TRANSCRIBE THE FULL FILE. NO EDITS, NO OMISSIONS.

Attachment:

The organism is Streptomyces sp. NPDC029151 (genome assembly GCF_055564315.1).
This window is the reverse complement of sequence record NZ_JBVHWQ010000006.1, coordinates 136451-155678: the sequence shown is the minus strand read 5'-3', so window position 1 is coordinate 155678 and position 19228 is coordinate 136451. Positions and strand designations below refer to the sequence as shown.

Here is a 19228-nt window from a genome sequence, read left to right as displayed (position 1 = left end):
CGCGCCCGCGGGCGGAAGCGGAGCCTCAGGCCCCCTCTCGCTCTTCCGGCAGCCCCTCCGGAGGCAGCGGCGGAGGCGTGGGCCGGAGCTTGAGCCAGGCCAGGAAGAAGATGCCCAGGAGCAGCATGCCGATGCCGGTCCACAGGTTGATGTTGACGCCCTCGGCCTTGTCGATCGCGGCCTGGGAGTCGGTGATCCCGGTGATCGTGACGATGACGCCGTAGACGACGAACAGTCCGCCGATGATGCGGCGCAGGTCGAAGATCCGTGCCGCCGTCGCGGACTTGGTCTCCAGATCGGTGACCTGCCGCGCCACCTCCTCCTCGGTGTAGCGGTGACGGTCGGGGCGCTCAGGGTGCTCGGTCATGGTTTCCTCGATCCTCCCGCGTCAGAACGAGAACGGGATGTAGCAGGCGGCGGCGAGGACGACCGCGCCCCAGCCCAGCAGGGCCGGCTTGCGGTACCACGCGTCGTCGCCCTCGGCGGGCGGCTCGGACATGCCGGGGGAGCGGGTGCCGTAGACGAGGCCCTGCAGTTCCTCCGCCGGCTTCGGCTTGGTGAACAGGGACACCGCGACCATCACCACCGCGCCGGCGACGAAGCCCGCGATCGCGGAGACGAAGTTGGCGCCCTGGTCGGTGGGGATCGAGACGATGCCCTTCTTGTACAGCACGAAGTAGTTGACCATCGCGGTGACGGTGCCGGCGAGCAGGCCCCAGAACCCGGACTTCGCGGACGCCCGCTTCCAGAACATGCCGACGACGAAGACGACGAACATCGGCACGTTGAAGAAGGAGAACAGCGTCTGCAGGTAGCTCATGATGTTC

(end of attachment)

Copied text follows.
The organism is Streptomyces sp. NPDC029151 (genome assembly GCF_055564315.1).
This window is the reverse complement of sequence record NZ_JBVHWQ010000006.1, coordinates 136451-155678: the sequence shown is the minus strand read 5'-3', so window position 1 is coordinate 155678 and position 19228 is coordinate 136451. Positions and strand designations below refer to the sequence as shown.

Here is a 19228-nt window from a genome sequence, read left to right as displayed (position 1 = left end):
CGCGCCCGCGGGCGGAAGCGGAGCCTCAGGCCCCCTCTCGCTCTTCCGGCAGCCCCTCCGGAGGCAGCGGCGGAGGCGTGGGCCGGAGCTTGAGCCAGGCCAGGAAGAAGATGCCCAGGAGCAGCATGCCGATGCCGGTCCACAGGTTGATGTTGACGCCCTCGGCCTTGTCGATCGCGGCCTGGGAGTCGGTGATCCCGGTGATCGTGACGATGACGCCGTAGACGACGAACAGTCCGCCGATGATGCGGCGCAGGTCGAAGATCCGTGCCGCCGTCGCGGACTTGGTCTCCAGATCGGTGACCTGCCGCGCCACCTCCTCCTCGGTGTAGCGGTGACGGTCGGGGCGCTCAGGGTGCTCGGTCATGGTTTCCTCGATCCTCCCGCGTCAGAACGAGAACGGGATGTAGCAGGCGGCGGCGAGGACGACCGCGCCCCAGCCCAGCAGGGCCGGCTTGCGGTACCACGCGTCGTCGCCCTCGGCGGGCGGCTCGGACATGCCGGGGGAGCGGGTGCCGTAGACGAGGCCCTGCAGTTCCTCCGCCGGCTTCGGCTTGGTGAACAGGGACACCGCGACCATCACCACCGCGCCGGCGACGAAGCCCGCGATCGCGGAGACGAAGTTGGCGCCCTGGTCGGTGGGGATCGAGACGATGCCCTTCTTGTACAGCACGAAGTAGTTGACCATCGCGGTGACGGTGCCGGCGAGCAGGCCCCAGAACCCGGACTTCGCGGACGCCCGCTTCCAGAACATGCCGACGACGAAGACGACGAACATCGGCACGTTGAAGAAGGAGAACAGCGTCTGCAGGTAGCTCATGATGTTC